Category Archives: Animal Husbandry

Hold Your Horses

So our neighbor up the hill, the chicken feather guy, has begun his let the animals out to forage during growing season rigamarole. The cows, pitiful scrawny creatures, are set free at night. And the horses, during the day. 

The chicken feather guy’s yegua (mare) has a colt who reportedly is 5 months old. This poor undernourished foal is only half the size of Red, who is just 2 months old. The other horse he has is a black and white stallion, which would be absolutely stunning if he weren’t in such poor health. 

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Unbeknownst to us, Cookie, Red’s mom, has gone into heat. This has made the stallion go completely nuts. He’s down by our horses every single minute. Of course, he isn’t strong enough to get the mating act done. His legs are too weak from hunger. So that just further frustrates him.

He also seems to think Red is a threat. Granted, Red is a male horse and he does still nurse which of course is an intrusion into what this love-struck stallion believes is his. So he kicks out at Red, who doesn’t understand and doesn’t go far from mom, which results in more kicks. 

The other day, B.W. Stallion (black and white) was giving the horses such a hard time that I went out to try and separate them. Well, that was a disaster. Lady was running up and down in hysterics. Red was getting hurt. And the dogs were chasing Stallion up and around. Stallion just wouldn’t give up even when I tried to shoo him off, mindful of not getting too close to those hooves.

My father-in-law happened by and tried to help. We decided the best thing would be to put the ladies and Red in. Wouldn’t you know it, the stallion decided he was coming home for supper too and marched himself right into the stall. It took some doing to get him out. 

About then, my son came home too which was a good thing because some of the little chivitos (goats) had escaped while we were trying to get the horses in. The dogs were still chasing Stallion around the house. It took another 30 minutes or so to get everyone, including the dogs, back inside and calmed down. 

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Stallion decided he’d wait at the door for a while. He did finally head home. We certainly got our exercise that morning! When my son went to complain to the chicken feather guy about the free horse, his response was “se me escapó.” (he escaped). It isn’t true. The walls around the chicken feather guys’ compound are 12 feet high. Nobody escaping from there. AND there’s the fact that this happens EVERY day. Se me escapó my ass.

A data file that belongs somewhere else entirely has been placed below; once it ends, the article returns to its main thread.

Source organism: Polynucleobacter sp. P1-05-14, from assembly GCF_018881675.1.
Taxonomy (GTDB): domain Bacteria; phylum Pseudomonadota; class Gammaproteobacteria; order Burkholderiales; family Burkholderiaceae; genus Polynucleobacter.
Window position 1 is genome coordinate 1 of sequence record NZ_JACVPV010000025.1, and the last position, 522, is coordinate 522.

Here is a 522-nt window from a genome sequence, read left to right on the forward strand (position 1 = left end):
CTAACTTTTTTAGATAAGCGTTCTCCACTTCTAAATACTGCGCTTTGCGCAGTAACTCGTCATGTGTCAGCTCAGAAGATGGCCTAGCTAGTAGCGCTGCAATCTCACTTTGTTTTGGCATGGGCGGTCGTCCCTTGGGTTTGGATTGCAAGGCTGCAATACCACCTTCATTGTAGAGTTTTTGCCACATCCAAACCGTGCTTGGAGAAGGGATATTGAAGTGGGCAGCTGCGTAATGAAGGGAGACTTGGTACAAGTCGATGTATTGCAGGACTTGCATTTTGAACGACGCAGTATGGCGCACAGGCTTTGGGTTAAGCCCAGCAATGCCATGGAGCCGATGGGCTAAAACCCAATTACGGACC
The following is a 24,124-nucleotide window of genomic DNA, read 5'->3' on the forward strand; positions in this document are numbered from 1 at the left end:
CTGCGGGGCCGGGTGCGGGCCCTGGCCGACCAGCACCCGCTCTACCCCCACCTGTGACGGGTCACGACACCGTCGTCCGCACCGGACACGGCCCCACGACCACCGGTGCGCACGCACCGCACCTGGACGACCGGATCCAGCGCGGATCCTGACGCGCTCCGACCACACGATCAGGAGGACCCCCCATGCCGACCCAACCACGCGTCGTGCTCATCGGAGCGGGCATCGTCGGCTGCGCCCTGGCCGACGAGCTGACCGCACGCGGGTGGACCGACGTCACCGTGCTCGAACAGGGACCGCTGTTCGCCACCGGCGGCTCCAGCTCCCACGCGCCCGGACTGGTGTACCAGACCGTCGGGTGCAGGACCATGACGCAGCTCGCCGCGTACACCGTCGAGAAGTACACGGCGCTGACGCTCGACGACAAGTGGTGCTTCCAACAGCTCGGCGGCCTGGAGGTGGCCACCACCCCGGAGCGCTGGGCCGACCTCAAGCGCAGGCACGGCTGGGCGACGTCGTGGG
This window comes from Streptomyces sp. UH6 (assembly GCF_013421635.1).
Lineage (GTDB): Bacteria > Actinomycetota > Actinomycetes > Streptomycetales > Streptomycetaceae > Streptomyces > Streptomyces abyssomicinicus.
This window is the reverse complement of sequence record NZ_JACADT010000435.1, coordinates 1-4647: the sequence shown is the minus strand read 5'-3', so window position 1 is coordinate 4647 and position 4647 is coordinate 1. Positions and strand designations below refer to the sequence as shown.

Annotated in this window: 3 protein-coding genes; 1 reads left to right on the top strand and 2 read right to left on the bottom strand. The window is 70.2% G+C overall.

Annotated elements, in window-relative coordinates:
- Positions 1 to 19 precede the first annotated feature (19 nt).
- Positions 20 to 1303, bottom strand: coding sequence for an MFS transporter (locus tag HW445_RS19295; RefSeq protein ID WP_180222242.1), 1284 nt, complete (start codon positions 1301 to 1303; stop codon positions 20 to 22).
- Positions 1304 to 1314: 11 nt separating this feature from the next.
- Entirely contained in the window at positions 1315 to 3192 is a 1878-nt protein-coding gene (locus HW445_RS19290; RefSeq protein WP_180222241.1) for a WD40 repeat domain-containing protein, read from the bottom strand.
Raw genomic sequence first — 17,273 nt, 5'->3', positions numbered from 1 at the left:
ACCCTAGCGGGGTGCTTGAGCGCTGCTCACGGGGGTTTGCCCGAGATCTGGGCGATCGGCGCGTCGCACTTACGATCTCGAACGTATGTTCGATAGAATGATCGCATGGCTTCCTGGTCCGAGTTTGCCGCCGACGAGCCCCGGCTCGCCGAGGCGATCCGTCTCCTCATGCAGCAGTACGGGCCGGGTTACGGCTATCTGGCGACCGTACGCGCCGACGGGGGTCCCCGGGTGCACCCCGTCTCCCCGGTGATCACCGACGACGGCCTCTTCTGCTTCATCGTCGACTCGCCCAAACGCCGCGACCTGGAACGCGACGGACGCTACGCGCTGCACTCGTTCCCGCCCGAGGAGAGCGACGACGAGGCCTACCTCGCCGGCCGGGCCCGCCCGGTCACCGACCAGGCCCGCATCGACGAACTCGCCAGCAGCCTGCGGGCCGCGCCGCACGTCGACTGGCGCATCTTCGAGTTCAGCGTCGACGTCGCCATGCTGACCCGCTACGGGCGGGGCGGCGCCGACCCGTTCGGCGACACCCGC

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Elvis has left the building

So after another half dozen times that our testosterone challenged macho goat knocked the door of the corral off, it was time for him to move on to greener pastures. We drove on out towards Valle de Santiago to this bridge where we typically find a herd of goats out and about. Sure enough, there they were. 

The brown and white one is preggers!

My husband made a deal, Elvis the macho goat for either 2 small female goatlings or one larger one that was pregnant. The owner said he could choose two small ones, which suited my husband just fine because one ended up being pregnant anyway. 

During the transfer, my husband handed the lasso that was around Elvis’s neck to the new owner. Elvis leaped off stage (the back of the truck) and took off. The new owner flew through the air much like one of those cartoon characters. Elvis was immediately rechristened “Venado” (deer) by the laughing compadres (buddies) watching the spectacle. 

Little chivito (Spot, one of the triplets) stepped right up to the plate now that Elvis is gone even though he’s not quite a year old. Whether Spot or Elvis has done the job, we are sure to have a batch of kids in December or thereabout.

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Aesop’s Fable

While we don’t exactly have the Tortoise and the Hare in the backyard, we do have The Turtle and the Rabbit and I think that’s good enough to qualify as our own Aesop’s Fable.